This guest post is by Tien Tzuo, founder of Zuora, a subscription billing company. Previously, he was chief strategy officer and employee No. 11 at Salesforce.com.
Publishers have been struggling for years. Now local newspapers, magazines and even the New York Times, that Grey Lady, are being treated like old ladies by Apple, stealing their pocketbooks while they’re trying to stay on a fixed income.
This week, Apple announced what the publishing industry has been clamoring for, subscriptions, in exchange for a whopping 30% cut. Clearly, paid subscriptions are a part of the future of all online media, whether tied to a print version or not. That’s what The Daily is all about and even AOL might one day go down that path (Tim Armstrong admitted as much on CNN). It’s part of the shift to the Subscription Economy that’s happening across not just media, but software, cloud computing, communications, consumer services, entertainment, you name it. In just the past year, as one example, my company, Zuora, has signed over $1 billion in contracted subscription revenue.
But something very dangerous is happening. Apple is now calling the shots for the entire publishing industry’s digital strategy. Think about that for a minute. While Apple is prescient and makes great products, it’s hardly a publishing expert. Yet, Apple is setting up new rules that could bring the publishing industry to its knees. As if it weren’t already in that position.
It’s not that Apple can’t save publishers—which I don’t think it will with these financial terms. It’s that its model completely ignores the realities of the publishing business:
■The App Store and iTunes only offers one subscription pricing model. Will a single model work for the San Jose Mercury News, the Wichita Eagle and Runners World? The reality is that it’s likely going to be very different for different titles and subscribers.
■Apple has no way to bundle physical and digital goods. Do you want to give up home delivery forever? Or would you still like to get a Sunday paper every week or monthly glossy magazine along with your digital version? I bet most consumers would like some combination of both.
■With the Apple model, there’s not enough adequate ad revenue from tablet editions of magazines and newspapers. In particular, eliminating the Sunday delivery also means that local papers lose a huge advertising vehicle.
■Consumers won’t stand for one subscription through one device. People want to consume their news on whatever device they have at hand—whether it’s a Blackberry, an iPad or an Android phone. Amazon is showing us all the way with their “Kindle reader everywhere” strategy (with syncing bookmarks to boot), and Google has set a strong standard in its deal with Time Inc around Sports Illustrated subscriptions. Publishers also know that content ubiquity requires platform independence.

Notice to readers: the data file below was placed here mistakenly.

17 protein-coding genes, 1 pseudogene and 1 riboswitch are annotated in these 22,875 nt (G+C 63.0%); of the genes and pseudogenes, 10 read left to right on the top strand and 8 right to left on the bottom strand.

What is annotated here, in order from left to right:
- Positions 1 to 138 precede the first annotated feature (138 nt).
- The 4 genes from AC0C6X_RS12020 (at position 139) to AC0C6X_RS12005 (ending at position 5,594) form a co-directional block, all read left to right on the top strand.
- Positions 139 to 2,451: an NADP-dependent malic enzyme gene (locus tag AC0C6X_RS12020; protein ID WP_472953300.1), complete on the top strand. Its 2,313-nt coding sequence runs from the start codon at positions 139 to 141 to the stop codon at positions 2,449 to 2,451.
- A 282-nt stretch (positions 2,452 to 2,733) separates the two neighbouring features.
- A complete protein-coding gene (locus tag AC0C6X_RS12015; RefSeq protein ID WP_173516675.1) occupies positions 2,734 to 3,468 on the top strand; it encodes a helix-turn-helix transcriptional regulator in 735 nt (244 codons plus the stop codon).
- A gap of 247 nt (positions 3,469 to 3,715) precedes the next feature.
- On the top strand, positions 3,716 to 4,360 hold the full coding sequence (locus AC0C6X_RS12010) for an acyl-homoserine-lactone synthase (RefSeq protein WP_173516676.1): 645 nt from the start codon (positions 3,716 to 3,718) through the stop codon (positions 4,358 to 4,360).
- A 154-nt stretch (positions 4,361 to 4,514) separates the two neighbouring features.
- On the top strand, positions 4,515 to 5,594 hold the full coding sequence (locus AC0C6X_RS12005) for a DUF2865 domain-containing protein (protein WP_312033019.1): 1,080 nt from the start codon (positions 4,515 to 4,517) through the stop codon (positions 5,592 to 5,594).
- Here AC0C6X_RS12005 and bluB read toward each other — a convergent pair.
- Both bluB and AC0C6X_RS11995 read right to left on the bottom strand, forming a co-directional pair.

■As last week’s article from John Squires, former EVP for Time Inc, so rightly points out, access to customer data is truly the lifeblood of the publisher’s business model. In the Apple world, Apple is the one controlling this data.
To quote Steve Jobs himself, “A functioning media is vital to a functioning democracy.” I agree, and I think there’s a better way to use the genius of the iPad and other devices that enables publishers to control more of their destiny—and benefits everyone financially.
So what’s a publisher to do?
Take Matters Into Your Own Hands: Don’t be tempted by that juicy red apple called the iPad. You need to build your own online subscription commerce strategy, one that allows for lots of different ways to package up your content and sell it.
Not Your Father’s Subscriptions: The industry continues to see “subscriptions” in terms that are far too simplistic. Yes, consumers will never agree to switch to a full “subscription only” paywall, so you need to have flexible billing that can slice, dice and package content by the month, the article, by home delivery days, by online, and the list goes on.
Make It Easy: Provide customers single click convenience while providing a PCI-compliant payment and billing process. You need to be able to bundle, cross-sell and rapidly deploy promotions to capture more readers than you ever could through a call center.
And as for Apple? Can you redeem yourself?
Customers with Benefits: If you want that 30% cut you have to let the publishers own the subscriber relationship. Share that data and you both win. Simply giving subscribers “the option” won’t cut it.
Freedom of Choice: You know consumers want both print and digital. This isn’t music. There’s no love lost for the CD. Most consumers want to keep home delivery, and publishers want to be free to work across platforms and devices. “Control” and “closed” are completely counter to the anti-Big Brother brand.
Help Them Help You: Selling publications is not the same as marketing the latest Black Eyed Peas song. Newspapers and magazine titles will get lost in the iTunes model. Just being part of the App Store isn’t enough. You need to deliver more merchandise value for a 30% cut.
The bottom line? The Subscription Economy is here, and Apple should be applauded for offering content via subscription. Unfortunately its model just scratches the surface. In the end, publishers should think twice before taking a bite of the Apple. This current plan will do more to hurt publishers then to help them make the shift to the online world.